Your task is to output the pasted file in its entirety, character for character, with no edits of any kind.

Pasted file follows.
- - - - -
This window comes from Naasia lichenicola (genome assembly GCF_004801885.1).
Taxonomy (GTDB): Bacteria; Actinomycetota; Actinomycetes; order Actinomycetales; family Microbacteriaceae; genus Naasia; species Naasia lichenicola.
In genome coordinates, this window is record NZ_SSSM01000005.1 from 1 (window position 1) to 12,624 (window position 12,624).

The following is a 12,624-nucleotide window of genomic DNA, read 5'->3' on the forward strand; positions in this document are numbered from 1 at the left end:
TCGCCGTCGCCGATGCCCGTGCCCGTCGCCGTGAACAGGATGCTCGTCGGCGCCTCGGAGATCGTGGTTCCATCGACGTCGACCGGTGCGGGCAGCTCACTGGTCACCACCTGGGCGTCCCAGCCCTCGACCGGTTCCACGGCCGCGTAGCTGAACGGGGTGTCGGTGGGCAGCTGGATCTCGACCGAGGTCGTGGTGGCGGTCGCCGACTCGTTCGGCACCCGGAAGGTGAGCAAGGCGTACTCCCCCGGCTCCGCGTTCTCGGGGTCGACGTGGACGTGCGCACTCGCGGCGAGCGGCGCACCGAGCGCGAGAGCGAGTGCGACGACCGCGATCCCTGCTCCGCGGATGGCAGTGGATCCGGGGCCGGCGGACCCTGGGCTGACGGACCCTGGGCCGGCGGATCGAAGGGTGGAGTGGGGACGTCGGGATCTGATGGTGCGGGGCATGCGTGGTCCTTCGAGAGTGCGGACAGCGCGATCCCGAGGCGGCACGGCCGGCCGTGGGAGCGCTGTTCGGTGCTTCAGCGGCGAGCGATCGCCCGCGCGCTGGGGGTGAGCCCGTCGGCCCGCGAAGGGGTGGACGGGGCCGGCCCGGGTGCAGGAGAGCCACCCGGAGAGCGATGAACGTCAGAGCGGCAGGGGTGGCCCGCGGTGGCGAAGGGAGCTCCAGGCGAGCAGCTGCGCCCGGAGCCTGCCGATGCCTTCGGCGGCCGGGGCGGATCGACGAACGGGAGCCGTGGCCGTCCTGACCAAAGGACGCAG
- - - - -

This window comes from Naasia lichenicola (genome assembly GCF_004801885.1).
Taxonomy (GTDB): Bacteria; Actinomycetota; Actinomycetes; order Actinomycetales; family Microbacteriaceae; genus Naasia; species Naasia lichenicola.
In genome coordinates, this window is record NZ_SSSM01000005.1 from 1 (window position 1) to 12,624 (window position 12,624).

The following is a 12,624-nucleotide window of genomic DNA, read 5'->3' on the forward strand; positions in this document are numbered from 1 at the left end:
TCGCCGTCGCCGATGCCCGTGCCCGTCGCCGTGAACAGGATGCTCGTCGGCGCCTCGGAGATCGTGGTTCCATCGACGTCGACCGGTGCGGGCAGCTCACTGGTCACCACCTGGGCGTCCCAGCCCTCGACCGGTTCCACGGCCGCGTAGCTGAACGGGGTGTCGGTGGGCAGCTGGATCTCGACCGAGGTCGTGGTGGCGGTCGCCGACTCGTTCGGCACCCGGAAGGTGAGCAAGGCGTACTCCCCCGGCTCCGCGTTCTCGGGGTCGACGTGGACGTGCGCACTCGCGGCGAGCGGCGCACCGAGCGCGAGAGCGAGTGCGACGACCGCGATCCCTGCTCCGCGGATGGCAGTGGATCCGGGGCCGGCGGACCCTGGGCTGACGGACCCTGGGCCGGCGGATCGAAGGGTGGAGTGGGGACGTCGGGATCTGATGGTGCGGGGCATGCGTGGTCCTTCGAGAGTGCGGACAGCGCGATCCCGAGGCGGCACGGCCGGCCGTGGGAGCGCTGTTCGGTGCTTCAGCGGCGAGCGATCGCCCGCGCGCTGGGGGTGAGCCCGTCGGCCCGCGAAGGGGTGGACGGGGCCGGCCCGGGTGCAGGAGAGCCACCCGGAGAGCGATGAACGTCAGAGCGGCAGGGGTGGCCCGCGGTGGCGAAGGGAGCTCCAGGCGAGCAGCTGCGCCCGGAGCCTGCCGATGCCTTCGGCGGCCGGGGCGGATCGACGAACGGGAGCCGTGGCCGTCCTGACCAAAGGACGCAG